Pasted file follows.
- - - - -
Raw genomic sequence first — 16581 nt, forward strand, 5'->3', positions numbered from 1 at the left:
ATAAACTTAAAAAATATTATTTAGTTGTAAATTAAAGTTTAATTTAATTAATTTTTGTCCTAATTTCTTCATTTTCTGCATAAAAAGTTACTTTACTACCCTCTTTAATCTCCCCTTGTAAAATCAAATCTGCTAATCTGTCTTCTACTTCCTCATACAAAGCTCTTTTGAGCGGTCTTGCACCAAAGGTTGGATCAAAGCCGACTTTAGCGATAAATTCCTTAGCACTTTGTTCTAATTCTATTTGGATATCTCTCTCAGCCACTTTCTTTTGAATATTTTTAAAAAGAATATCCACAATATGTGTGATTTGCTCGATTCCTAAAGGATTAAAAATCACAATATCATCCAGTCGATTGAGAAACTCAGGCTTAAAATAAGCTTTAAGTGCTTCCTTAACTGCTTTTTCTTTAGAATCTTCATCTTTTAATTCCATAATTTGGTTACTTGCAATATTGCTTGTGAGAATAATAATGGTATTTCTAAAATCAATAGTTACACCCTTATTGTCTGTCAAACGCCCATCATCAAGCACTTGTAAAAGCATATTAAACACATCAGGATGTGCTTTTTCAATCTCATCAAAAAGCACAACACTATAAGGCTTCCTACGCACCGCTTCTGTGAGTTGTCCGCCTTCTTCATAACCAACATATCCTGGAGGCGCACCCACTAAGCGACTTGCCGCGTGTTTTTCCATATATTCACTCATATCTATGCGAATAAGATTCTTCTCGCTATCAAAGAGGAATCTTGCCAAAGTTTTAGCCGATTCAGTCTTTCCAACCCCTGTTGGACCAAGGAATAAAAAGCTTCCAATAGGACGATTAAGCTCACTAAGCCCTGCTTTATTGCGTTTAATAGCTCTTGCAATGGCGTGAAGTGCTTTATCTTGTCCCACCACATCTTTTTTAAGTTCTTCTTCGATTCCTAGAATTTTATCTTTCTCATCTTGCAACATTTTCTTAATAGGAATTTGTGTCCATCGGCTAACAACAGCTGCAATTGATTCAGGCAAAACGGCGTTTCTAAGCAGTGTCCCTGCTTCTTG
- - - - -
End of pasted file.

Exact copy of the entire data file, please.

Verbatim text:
Raw genomic sequence first — 16581 nt, forward strand, 5'->3', positions numbered from 1 at the left:
ATAAACTTAAAAAATATTATTTAGTTGTAAATTAAAGTTTAATTTAATTAATTTTTGTCCTAATTTCTTCATTTTCTGCATAAAAAGTTACTTTACTACCCTCTTTAATCTCCCCTTGTAAAATCAAATCTGCTAATCTGTCTTCTACTTCCTCATACAAAGCTCTTTTGAGCGGTCTTGCACCAAAGGTTGGATCAAAGCCGACTTTAGCGATAAATTCCTTAGCACTTTGTTCTAATTCTATTTGGATATCTCTCTCAGCCACTTTCTTTTGAATATTTTTAAAAAGAATATCCACAATATGTGTGATTTGCTCGATTCCTAAAGGATTAAAAATCACAATATCATCCAGTCGATTGAGAAACTCAGGCTTAAAATAAGCTTTAAGTGCTTCCTTAACTGCTTTTTCTTTAGAATCTTCATCTTTTAATTCCATAATTTGGTTACTTGCAATATTGCTTGTGAGAATAATAATGGTATTTCTAAAATCAATAGTTACACCCTTATTGTCTGTCAAACGCCCATCATCAAGCACTTGTAAAAGCATATTAAACACATCAGGATGTGCTTTTTCAATCTCATCAAAAAGCACAACACTATAAGGCTTCCTACGCACCGCTTCTGTGAGTTGTCCGCCTTCTTCATAACCAACATATCCTGGAGGCGCACCCACTAAGCGACTTGCCGCGTGTTTTTCCATATATTCACTCATATCTATGCGAATAAGATTCTTCTCGCTATCAAAGAGGAATCTTGCCAAAGTTTTAGCCGATTCAGTCTTTCCAACCCCTGTTGGACCAAGGAATAAAAAGCTTCCAATAGGACGATTAAGCTCACTAAGCCCTGCTTTATTGCGTTTAATAGCTCTTGCAATGGCGTGAAGTGCTTTATCTTGTCCCACCACATCTTTTTTAAGTTCTTCTTCGATTCCTAGAATTTTATCTTTCTCATCTTGCAACATTTTCTTAATAGGAATTTGTGTCCATCGGCTAACAACAGCTGCAATTGATTCAGGCAAAACGGCGTTTCTAAGCAGTGTCCCTGCTTCTTG